It is preferable to add the hydrogen peroxide solution to the said mixture in portions: first 25% and then the rest.

The reaction between sodium carbonate and hydrogen peroxide is carried out at 30-35 C., the final product of :{he reaction being sodium percarbonate, which is then ried.

In order to decrease the amount of heat evolved in the reaction, powdered sodium percarbonate in an amount up to 40% by weight of the starting sodium carbonate is added to the mixture of powdered sodium carbonate, inorganic additive containing silicon dioxide and benzoic acid, prior to the addition of the hydrogen peroxide solutron.

In the case where an aqueous solution or an aqueous suspension of sodium carbonate is used, the method of producing sodium percarbonate is carried out in the following way.

To the aqueous solution or aqueous suspension of sodium carbonate is added an inorganic additive containing a silicon dioxide such as sodium silicate, in the amount of 2.0-5.0% by weght of sodium. carbonate.

An aqueous solution of 10-40% by weight hydrogen peroxide in the amount of 1.0-1.5 g.-mole hydrogen peroxide per 1 g.-mole sodium carbonate is added to the mixture obtained. The reaction is carried out at 3537 C.

In order to lower the solubility of the final product in the mother liquor and to increase its yield, it is desirable to .add sodium chloride to the aqueous solution or aqueous suspension of sodium carbonate prior to mixing it with the hydrogen peroxide solution.

As a result of the reaction between sodium carbonate and hydrogen peroxide, sodium percarbonate precipitates and is separated from the mother liquor by conventional methods such as centrifugal separation. To the precipitated sodium percarbonate benzoic acid is added in the amount of 0.54.0%, preferably 1.0-3.0%, by Weight of sodium carbonate, followed by drying of the product.

The mother liquor is used for preparing the starting aqueous solutions or aqueous suspensions of sodium carbonate.

The sodium percarbonate obtained is highly stable. It loses on storage under normal conditions from 0.02 to 0.05% of active oxygen per month.

For a better understanding of the present invention the following examples of preparing sodium percarbonate are given by way of illustration.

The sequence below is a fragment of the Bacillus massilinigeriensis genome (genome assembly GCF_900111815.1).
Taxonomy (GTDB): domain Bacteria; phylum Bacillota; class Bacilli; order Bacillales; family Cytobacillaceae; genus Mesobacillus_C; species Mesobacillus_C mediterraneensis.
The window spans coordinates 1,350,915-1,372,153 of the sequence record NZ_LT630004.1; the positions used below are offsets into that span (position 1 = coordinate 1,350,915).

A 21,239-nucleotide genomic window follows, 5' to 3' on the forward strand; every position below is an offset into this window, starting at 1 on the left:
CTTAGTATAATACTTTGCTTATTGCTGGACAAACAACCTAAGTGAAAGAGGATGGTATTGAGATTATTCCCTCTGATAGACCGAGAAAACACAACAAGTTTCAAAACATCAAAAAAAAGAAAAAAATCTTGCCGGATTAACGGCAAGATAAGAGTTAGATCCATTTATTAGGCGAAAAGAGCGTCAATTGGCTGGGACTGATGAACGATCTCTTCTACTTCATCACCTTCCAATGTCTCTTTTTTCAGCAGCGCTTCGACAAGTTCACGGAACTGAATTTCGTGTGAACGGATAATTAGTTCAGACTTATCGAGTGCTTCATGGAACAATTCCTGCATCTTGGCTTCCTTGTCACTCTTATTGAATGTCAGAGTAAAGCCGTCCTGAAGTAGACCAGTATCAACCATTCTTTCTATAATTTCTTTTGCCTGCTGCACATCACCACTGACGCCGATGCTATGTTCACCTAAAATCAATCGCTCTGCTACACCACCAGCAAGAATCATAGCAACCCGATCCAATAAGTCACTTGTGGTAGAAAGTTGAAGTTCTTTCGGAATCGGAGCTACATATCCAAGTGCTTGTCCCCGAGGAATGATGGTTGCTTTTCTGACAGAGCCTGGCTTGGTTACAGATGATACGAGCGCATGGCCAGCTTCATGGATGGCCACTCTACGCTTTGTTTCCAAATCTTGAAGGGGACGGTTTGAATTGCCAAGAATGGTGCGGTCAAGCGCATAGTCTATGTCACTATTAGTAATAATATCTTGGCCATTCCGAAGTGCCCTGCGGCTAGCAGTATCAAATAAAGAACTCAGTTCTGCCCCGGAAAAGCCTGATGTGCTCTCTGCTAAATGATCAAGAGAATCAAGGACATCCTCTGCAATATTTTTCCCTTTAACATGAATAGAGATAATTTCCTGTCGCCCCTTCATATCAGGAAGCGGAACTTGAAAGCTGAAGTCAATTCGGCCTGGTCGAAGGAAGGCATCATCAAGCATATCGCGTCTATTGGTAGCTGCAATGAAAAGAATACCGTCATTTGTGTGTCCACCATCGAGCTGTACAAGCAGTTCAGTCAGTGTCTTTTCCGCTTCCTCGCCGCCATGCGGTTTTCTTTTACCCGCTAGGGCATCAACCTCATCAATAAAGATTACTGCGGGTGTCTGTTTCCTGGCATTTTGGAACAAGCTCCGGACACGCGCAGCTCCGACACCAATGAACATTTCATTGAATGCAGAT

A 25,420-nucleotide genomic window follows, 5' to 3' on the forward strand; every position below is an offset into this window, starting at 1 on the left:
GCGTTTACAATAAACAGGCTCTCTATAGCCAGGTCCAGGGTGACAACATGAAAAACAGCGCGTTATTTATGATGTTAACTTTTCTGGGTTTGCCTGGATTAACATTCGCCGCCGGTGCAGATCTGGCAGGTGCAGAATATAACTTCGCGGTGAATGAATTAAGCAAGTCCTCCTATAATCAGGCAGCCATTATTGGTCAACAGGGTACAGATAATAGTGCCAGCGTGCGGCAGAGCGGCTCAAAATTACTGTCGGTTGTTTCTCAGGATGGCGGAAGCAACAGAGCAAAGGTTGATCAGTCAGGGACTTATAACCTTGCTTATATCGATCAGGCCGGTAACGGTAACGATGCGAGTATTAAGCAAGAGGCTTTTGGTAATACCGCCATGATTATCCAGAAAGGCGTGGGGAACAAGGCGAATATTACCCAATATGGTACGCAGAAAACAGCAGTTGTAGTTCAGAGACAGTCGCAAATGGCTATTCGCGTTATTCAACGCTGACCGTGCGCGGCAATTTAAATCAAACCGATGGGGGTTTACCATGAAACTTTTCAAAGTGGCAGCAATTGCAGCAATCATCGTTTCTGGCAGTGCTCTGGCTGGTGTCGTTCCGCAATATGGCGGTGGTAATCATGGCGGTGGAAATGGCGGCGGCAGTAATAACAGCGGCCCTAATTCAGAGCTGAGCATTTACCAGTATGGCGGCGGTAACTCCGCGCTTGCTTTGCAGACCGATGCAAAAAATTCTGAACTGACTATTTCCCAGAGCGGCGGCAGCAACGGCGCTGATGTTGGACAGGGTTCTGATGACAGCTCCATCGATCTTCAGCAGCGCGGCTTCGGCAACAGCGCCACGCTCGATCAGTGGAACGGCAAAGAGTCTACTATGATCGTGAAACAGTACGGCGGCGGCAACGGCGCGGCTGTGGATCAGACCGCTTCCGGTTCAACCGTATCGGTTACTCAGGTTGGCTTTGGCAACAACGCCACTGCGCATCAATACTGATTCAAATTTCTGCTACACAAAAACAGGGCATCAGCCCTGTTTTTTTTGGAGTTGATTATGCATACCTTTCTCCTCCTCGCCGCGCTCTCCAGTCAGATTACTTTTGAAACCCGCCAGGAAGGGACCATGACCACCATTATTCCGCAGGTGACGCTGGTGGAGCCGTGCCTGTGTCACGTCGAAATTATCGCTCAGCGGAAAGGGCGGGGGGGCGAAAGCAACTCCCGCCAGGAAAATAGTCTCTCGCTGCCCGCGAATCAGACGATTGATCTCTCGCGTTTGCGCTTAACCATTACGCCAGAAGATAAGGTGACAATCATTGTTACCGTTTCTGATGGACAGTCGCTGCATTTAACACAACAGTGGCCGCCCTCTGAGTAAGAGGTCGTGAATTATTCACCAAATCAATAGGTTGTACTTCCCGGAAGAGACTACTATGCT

EXAMPLE 1 benzoic acid and 2.5 kg. of sodium percarbonate containing 0.51 kg. of 100% hydrogen peroxide.

The mixture obtained is passed in succession through two horizontal pug mills; in the process of mixing 1.6 1. of aqueous 35% by weight hydrogen peroxide containing 389 g. /l. H are added to the mixture in the first mill, and 3.8 l. of the same aqueous solution of hydrogen peroxide are added to the mixture in the second mill.

The temperature of the reaction between sodium carbonate and hydrogen peroxide is maintained at 33 C.

Sodium percarbonate coming from the second mill is dried in a fluidized bed with air heated to 7085 C.

The weight of the dry sodium percarbonate is 9.5 kg.

The concentration of active oxygen in the final product is 12.0%.

The obtained sodium percarbonate was stored for 26 months in polyethylene bags at room temperature. The total loss of active oxygen during the entire storage period amounted to 0.52%, which means on the average 0.02% per month.

EXAMPLE 2 24.7 kg. of natural soda (sodium carbonate decahydrate) containing 32% sodium carbonate, 2.3% sodium sulfate, 64.8% water, and 0.9% of various impurities is melted. The obtained melt is heated to 60 C., and in order to remove impurities 0.43 1. of 16% aqueous solution of magnesium chloride is added thereto. The precipitated impurities are separated from the soda solution by decantation.

To 24.3 kg. of the resulting saturated aqueous solution of sodium carbonate at a temperature of 35 C. there are added 4.8 kg. of dry sodium chloride and 0.25 kg. of sodium silicate solution (sp. gr. 1.4).

This yields 29 kg. of a sodium carbonate suspension, which is poured into the reactor. Simultaneously 8.37 l. of 30% by weight solution of hydrogen peroxide containing 333 g./l. H 0 are poured into the reactor.

The reactants are then stirred.

The heat evolved during the raction is removed from the reactor by means of a water-cooled jacket, which keeps the temperature in the reactor in the range of 35- 40 C.

The formed suspension of sodium percarbonate is separated on a Nutsch filter, and 14.2 kg. of sodium percarbonate precipitate and 24.3 kg. of the mother liquor are obtained. The precipitated sodium percarbonate is mixed with 80 kg. of benzoic acid and dried in a hot air drier.

The weight of the resultant dry sodium percarbonate is kg.

The product obtained was stored in polyethylene bags from to months at room temperature. The average loss of active oxygen Was 0.04% per month.

EXAMPLE 3 T o 16 l. of the mother liquor from the production of sodium percarbonate, which contains 86 g./l. of sodium carbonate and 159 g./l. of sodium chloride and is heated to 60 C. 1.6 kg. of dry sodium chloride and 0.14 l. of 20% solution of magnesium chloride are added.